In 2019/20, over 1.8 million Australians owned rental properties and claimed $38 billion in deductions, so the ATO is reminding property investors to beware of common tax traps that can delay refunds or lead to an audit costing taxpayers time and money.
The most common mistake rental property and holiday homeowners make is neglecting to declare all their income, including failing to declare any capital gains from selling an investment property.
Assistant Commissioner Tim Loh said: “To put it simply, you should expect tax consequences for any property that you earn income from that isn’t your main residence.”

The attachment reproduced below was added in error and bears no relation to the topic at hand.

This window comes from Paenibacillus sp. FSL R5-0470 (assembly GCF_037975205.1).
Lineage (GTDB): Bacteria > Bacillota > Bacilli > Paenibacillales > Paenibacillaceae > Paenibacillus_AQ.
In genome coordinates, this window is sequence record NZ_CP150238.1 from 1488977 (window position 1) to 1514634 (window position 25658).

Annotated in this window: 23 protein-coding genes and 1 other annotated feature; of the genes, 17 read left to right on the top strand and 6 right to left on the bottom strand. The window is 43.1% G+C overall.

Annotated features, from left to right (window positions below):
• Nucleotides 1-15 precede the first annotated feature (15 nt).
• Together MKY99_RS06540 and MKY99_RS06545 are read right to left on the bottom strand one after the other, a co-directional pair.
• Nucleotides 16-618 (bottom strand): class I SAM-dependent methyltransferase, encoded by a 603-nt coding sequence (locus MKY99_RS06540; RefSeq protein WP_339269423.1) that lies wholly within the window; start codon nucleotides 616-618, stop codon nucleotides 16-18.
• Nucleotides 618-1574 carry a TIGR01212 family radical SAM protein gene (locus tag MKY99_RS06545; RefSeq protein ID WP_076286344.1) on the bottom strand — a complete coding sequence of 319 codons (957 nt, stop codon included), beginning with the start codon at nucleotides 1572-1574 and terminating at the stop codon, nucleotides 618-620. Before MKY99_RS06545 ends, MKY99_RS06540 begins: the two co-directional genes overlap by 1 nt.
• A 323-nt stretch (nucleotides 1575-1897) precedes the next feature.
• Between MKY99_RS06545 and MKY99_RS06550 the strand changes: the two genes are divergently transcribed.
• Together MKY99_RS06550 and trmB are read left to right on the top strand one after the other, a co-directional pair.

“We are expanding the rental income data we receive directly from third-party sources such as sharing economy platforms, rental bond authorities, and property managers. We will contact taxpayers about income they’ve received but haven’t included in their tax return. This will mean they need to repay some of their refund,” Mr Loh said.
So far, the ATO has adjusted more than 70% of the 2019/20 returns selected for a review of rental information.
“Most people we contact about their rental deductions are able to justify their claims. However, there are instances where we have to knock back claims where taxpayers didn’t keep receipts, claimed for personal use, or claimed for ineligible deductions,” Mr Loh said.